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I felt a surge of love for Birju. Even though he was sick and swollen, I did not want him gone. I wrote:I lie in my bed and listen to her cough and am glad she is coughing because this means she is alive. Soon she will die, and I will no longer be among the lucky people whose wives are sick. Fortunate are the men whose wives cough. Fortunate are the men who cannot sleep through the night because their wives coughing wakes them.more...

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What does that have to do with me? Normally this was the time to start discussing my glorious future. But the idea of a future in which Birju was sick made fame seem pointless.more...

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I need to take care of Mommy and Daddy. First you grab the finger, and then you grab the wrist. Im just being practical. Dont worry. You can hardly imagine the life ahead. This last statement made me happy.IT SEEMED OBVIOUS that God was more likely to help people who were good than those who were ordinary. This is why it felt very important that we behaved impeccably. My parents refused to do this, however.more...

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I have psychologists. These Americans are experts. They know A to Z. I examined his face. He was smiling. The more he spoke, the more I had the sense that I was losing him, that he was somehow fading away right before me. My mother and I took the train to New York several times a week. Passing through the marshes covered in snow, I would have an aching sense of nostalgia. I was convinced that things would get worse and that one day I would look back on this period with longing.more...

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Vanishing into books, I felt held. While at school and walking down the street, there seemed no end to the world, when I read a book or watched The Love Boat, the world felt simple and understandable. Birju liked America much more than I did. In India, he had not been popular. Here he made friends quickly. He was in seventh grade and his English was better than mine. Also, he was kinder than he used to be in India.more...

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Then he switched to Hindi. There is proof. It is not like I am just saying this. He said this and laughed. He picked his nose, examined the snot, and flicked it beneath Birjus bed. I was used to people saying Indians had invented most things.more...

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Narayan didnt answer. He was quiet for a moment, and he looked like he was concentrating earnestly, trying to comprehend something that was beyond him. When he spoke, he sounded hesitant. Still, it sounds very hard. If we dont come every day, my mother said, he will get bed sores, he will get infections, hell die. We have no choice. Either we do everything, or we do nothing.more...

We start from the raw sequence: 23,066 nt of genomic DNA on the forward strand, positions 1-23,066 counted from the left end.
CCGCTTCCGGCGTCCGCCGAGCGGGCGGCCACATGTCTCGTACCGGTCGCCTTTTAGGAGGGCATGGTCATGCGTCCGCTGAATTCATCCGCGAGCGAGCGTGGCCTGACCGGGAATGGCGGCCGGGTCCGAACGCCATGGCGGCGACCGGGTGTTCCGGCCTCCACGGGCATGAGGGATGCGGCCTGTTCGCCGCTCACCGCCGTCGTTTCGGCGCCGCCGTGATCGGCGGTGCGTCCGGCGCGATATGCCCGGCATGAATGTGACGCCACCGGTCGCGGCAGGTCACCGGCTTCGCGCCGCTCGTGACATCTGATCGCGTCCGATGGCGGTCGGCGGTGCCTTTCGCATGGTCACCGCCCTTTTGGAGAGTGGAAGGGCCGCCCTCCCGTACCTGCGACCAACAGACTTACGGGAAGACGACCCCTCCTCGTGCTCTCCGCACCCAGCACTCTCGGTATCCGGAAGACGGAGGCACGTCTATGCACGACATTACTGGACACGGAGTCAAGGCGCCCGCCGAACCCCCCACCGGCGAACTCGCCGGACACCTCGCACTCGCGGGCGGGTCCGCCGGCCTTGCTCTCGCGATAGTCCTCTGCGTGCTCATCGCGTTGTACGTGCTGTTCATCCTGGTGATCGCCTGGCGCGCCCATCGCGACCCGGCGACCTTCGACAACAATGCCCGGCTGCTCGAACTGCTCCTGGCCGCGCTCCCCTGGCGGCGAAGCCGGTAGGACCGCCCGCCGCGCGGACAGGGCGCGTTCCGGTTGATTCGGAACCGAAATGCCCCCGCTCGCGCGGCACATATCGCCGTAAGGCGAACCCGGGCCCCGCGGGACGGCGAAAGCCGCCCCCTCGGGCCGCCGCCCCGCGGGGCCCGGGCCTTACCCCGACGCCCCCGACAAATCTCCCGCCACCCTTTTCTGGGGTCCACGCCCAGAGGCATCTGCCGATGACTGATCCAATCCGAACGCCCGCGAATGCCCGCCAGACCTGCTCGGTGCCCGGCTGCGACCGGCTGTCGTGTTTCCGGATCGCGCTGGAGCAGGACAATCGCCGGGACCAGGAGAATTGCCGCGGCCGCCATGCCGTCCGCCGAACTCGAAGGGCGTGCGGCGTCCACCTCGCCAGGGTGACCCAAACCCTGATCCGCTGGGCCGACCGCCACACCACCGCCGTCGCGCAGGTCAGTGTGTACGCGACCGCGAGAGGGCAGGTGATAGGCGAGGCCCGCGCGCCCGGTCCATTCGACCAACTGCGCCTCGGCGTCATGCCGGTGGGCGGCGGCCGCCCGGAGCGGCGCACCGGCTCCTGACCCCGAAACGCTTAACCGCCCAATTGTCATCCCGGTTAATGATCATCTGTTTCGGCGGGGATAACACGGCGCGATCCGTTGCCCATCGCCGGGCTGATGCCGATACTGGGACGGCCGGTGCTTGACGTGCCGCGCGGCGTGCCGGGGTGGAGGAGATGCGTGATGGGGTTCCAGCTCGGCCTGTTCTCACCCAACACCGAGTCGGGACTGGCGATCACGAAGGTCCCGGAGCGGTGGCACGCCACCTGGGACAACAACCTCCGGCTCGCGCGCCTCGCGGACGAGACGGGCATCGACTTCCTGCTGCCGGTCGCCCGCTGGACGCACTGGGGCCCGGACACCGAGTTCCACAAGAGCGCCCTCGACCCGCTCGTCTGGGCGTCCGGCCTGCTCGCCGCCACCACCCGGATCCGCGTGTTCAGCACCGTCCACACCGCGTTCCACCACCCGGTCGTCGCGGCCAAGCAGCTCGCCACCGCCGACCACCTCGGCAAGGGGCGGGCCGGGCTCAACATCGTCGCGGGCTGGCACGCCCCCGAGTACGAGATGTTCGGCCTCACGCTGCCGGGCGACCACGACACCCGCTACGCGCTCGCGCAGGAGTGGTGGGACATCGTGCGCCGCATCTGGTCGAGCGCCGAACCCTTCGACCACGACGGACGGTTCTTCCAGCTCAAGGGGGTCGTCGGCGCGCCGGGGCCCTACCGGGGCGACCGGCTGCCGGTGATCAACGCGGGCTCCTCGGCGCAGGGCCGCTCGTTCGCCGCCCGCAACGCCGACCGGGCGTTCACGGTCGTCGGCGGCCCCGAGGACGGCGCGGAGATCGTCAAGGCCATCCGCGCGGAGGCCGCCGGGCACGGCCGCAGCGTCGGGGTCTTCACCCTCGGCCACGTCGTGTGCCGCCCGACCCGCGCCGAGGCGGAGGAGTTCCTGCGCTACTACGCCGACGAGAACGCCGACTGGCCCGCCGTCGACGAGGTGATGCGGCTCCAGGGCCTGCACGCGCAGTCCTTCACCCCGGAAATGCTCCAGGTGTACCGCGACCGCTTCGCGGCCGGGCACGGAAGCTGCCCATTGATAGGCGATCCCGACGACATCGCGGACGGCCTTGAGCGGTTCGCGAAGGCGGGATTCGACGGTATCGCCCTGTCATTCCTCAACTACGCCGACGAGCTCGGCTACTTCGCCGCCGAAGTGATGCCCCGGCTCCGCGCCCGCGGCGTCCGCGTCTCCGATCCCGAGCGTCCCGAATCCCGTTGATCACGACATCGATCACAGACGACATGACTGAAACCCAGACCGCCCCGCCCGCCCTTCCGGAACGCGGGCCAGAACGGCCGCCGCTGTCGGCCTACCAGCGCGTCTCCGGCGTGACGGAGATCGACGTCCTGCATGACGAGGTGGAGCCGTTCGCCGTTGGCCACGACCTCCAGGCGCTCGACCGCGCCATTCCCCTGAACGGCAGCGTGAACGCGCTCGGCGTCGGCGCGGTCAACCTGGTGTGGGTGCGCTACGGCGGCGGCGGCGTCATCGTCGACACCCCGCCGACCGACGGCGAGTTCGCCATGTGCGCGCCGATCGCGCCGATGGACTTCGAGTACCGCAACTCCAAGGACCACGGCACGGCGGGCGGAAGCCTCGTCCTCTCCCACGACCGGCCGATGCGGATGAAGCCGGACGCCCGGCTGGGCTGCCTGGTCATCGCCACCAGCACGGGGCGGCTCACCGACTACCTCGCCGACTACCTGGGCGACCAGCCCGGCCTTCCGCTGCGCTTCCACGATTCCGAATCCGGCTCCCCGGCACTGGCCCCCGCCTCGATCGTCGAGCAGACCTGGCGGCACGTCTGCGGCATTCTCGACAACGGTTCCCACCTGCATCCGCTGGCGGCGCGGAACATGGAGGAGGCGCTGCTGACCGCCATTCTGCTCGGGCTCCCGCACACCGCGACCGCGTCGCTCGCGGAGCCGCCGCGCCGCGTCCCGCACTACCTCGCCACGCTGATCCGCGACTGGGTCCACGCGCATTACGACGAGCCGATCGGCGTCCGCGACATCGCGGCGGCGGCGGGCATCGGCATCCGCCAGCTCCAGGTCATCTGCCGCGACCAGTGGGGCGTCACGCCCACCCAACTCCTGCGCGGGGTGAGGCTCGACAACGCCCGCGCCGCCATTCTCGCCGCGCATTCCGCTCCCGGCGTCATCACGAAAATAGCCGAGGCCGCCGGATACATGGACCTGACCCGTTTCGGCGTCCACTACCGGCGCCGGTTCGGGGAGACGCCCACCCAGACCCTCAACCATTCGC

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These people began visiting us. Many of them spoke neither Hindi nor English. When they came, they brought coconuts and bananas as if they were visiting an actual temple. Usually they said nothing or only the few words of Hindi that they knew: namaste, beta, khush. Some of the women came into Birjus room, gripped his feet with both hands, and bowed and touched their foreheads to his feet. My father was now drinking all night long. Many nights, I woke at three or four in the morning from hearing him coming down the hallway. The upstairs bathroom was next to my room. My father kept a bottle of scotch beneath the bathroom sink. If the creaking of the hallway floor didnt wake me, the buzz of the fluorescent tube light turning on did.more...

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The meeting started at seven and ended at eight. When it finished, people stood around the room and held hands and said the Lords Prayer. My father and I joined in the hand-holding and tried repeating the words as they were spoken. Saying them, I felt that we were trying to pass as whites. Immediately after this, we were surrounded by men who began giving my father scraps of paper with their phone numbers.more...

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They saw me as a troublemaker for responding to the insults. To them, I was a show-off for not keeping quiet. This was true to an extent. Part of my motivation for fighting was that I did not want to be like the recent immigrants and so I was deliberately trying to be different. There were other ways that I was a show-off too. I often reminded the boys I sat with that I was in more advanced-level classes than they were. Sitting with these children, a part of me was surprised that not all Indians were smart. Often in the evening, my mother and I would leave the house and go for walks. As we went down sidewalks, cars would drive past us and people would shout curses; haji, Gandhi, sand nigger.more...

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